Independent political movements, Islamist or otherwise, are often overlooked in the Gulf Arab states that benefit from substantial incomes due to oil wealth.
Provost's Postdoctoral Fellow, Emory University
Courtney Freer is the provost’s postdoctoral fellow at Emory University. She served as an assistant professorial research fellow at the Middle East Centre at the London School of Economics and Political Science from 2015-20. She is also a nonresident fellow in the Foreign Policy program at the Brookings Institution.
Her academic work focuses on the domestic politics of the Gulf Arab states and Islamism. She received her DPhil in politics from the University of Oxford in 2015, having written a thesis revising rentier state theory by examining the sociopolitical role played by Muslim Brotherhood groups in Kuwait, Qatar, and the United Arab Emirates. The findings of this work were published by Oxford University Press in 2018 as Rentier Islamism: The Influence of the Muslim Brotherhood in Gulf Monarchies. She previously worked at the Brookings Doha Center in Qatar and the U.S.-Saudi Business Council in Washington, DC. Freer holds a BA in Near Eastern studies from Princeton University and an MA in Middle Eastern studies from the George Washington University.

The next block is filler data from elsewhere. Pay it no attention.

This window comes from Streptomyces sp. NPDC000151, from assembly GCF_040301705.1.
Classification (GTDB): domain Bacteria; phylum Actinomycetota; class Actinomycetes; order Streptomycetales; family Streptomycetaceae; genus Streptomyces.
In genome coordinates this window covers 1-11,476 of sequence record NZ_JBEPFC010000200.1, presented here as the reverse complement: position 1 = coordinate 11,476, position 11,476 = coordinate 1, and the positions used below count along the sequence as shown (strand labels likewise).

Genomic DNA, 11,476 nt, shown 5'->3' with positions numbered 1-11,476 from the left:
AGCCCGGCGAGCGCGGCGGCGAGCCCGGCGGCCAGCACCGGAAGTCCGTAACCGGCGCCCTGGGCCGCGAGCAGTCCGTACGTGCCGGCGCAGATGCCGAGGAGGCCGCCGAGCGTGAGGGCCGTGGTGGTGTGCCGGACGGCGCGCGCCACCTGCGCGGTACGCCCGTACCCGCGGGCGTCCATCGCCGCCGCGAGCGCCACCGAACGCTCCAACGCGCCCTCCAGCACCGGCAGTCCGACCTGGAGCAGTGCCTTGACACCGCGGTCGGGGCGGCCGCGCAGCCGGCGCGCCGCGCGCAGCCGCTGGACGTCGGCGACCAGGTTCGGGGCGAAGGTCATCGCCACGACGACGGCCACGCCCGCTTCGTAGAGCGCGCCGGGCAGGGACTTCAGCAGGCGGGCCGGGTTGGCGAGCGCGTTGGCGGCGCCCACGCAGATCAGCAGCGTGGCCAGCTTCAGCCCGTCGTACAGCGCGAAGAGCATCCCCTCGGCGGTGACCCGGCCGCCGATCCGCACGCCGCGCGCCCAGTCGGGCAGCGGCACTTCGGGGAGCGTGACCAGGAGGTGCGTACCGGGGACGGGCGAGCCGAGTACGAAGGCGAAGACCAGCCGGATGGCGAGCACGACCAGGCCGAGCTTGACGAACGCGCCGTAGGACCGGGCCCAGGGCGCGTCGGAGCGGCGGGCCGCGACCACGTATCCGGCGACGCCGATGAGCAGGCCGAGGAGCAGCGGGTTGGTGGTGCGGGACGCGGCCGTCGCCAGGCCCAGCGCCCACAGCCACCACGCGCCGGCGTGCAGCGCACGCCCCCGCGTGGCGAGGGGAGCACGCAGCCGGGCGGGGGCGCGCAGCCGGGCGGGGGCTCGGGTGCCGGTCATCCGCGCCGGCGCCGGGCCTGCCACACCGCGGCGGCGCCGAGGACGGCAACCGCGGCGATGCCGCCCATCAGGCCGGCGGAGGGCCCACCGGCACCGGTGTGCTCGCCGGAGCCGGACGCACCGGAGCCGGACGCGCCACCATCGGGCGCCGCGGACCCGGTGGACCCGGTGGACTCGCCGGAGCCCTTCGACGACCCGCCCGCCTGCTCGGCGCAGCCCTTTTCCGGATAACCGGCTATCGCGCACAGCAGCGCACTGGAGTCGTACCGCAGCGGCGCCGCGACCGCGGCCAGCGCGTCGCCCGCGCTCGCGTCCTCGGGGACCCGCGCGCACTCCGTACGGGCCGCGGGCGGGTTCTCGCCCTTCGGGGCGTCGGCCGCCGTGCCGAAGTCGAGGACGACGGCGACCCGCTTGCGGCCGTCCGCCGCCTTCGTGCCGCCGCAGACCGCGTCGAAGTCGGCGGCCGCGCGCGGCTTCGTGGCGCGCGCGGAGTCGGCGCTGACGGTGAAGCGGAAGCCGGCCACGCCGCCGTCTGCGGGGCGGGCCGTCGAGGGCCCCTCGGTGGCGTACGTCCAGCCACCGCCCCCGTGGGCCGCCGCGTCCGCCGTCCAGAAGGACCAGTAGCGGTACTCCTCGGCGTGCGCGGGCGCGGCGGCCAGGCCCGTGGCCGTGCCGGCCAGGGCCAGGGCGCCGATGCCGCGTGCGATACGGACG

If held as scheduled in June 2017, Kuwait’s legislative elections would mark the end of the first Kuwaiti Parliament to serve its full four-year term since 2003.